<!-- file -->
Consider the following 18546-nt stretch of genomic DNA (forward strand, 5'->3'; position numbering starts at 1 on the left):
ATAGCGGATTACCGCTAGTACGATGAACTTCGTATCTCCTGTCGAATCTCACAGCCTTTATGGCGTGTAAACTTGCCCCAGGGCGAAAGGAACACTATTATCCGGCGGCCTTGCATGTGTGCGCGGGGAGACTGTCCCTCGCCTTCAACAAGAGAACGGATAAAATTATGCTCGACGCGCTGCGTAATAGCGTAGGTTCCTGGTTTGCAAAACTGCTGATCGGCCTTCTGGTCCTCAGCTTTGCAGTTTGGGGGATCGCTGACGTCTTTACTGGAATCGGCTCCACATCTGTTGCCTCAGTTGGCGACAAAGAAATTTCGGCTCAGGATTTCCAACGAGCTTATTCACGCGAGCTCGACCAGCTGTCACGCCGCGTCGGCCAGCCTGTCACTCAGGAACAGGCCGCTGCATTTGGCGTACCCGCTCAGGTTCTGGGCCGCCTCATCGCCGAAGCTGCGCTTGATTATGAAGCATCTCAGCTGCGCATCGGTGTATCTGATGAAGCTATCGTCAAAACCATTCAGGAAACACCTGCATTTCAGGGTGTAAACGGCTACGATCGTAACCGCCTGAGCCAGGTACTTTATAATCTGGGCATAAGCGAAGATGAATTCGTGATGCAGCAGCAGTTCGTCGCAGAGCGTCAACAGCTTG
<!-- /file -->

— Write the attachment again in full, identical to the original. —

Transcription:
Consider the following 18546-nt stretch of genomic DNA (forward strand, 5'->3'; position numbering starts at 1 on the left):
ATAGCGGATTACCGCTAGTACGATGAACTTCGTATCTCCTGTCGAATCTCACAGCCTTTATGGCGTGTAAACTTGCCCCAGGGCGAAAGGAACACTATTATCCGGCGGCCTTGCATGTGTGCGCGGGGAGACTGTCCCTCGCCTTCAACAAGAGAACGGATAAAATTATGCTCGACGCGCTGCGTAATAGCGTAGGTTCCTGGTTTGCAAAACTGCTGATCGGCCTTCTGGTCCTCAGCTTTGCAGTTTGGGGGATCGCTGACGTCTTTACTGGAATCGGCTCCACATCTGTTGCCTCAGTTGGCGACAAAGAAATTTCGGCTCAGGATTTCCAACGAGCTTATTCACGCGAGCTCGACCAGCTGTCACGCCGCGTCGGCCAGCCTGTCACTCAGGAACAGGCCGCTGCATTTGGCGTACCCGCTCAGGTTCTGGGCCGCCTCATCGCCGAAGCTGCGCTTGATTATGAAGCATCTCAGCTGCGCATCGGTGTATCTGATGAAGCTATCGTCAAAACCATTCAGGAAACACCTGCATTTCAGGGTGTAAACGGCTACGATCGTAACCGCCTGAGCCAGGTACTTTATAATCTGGGCATAAGCGAAGATGAATTCGTGATGCAGCAGCAGTTCGTCGCAGAGCGTCAACAGCTTG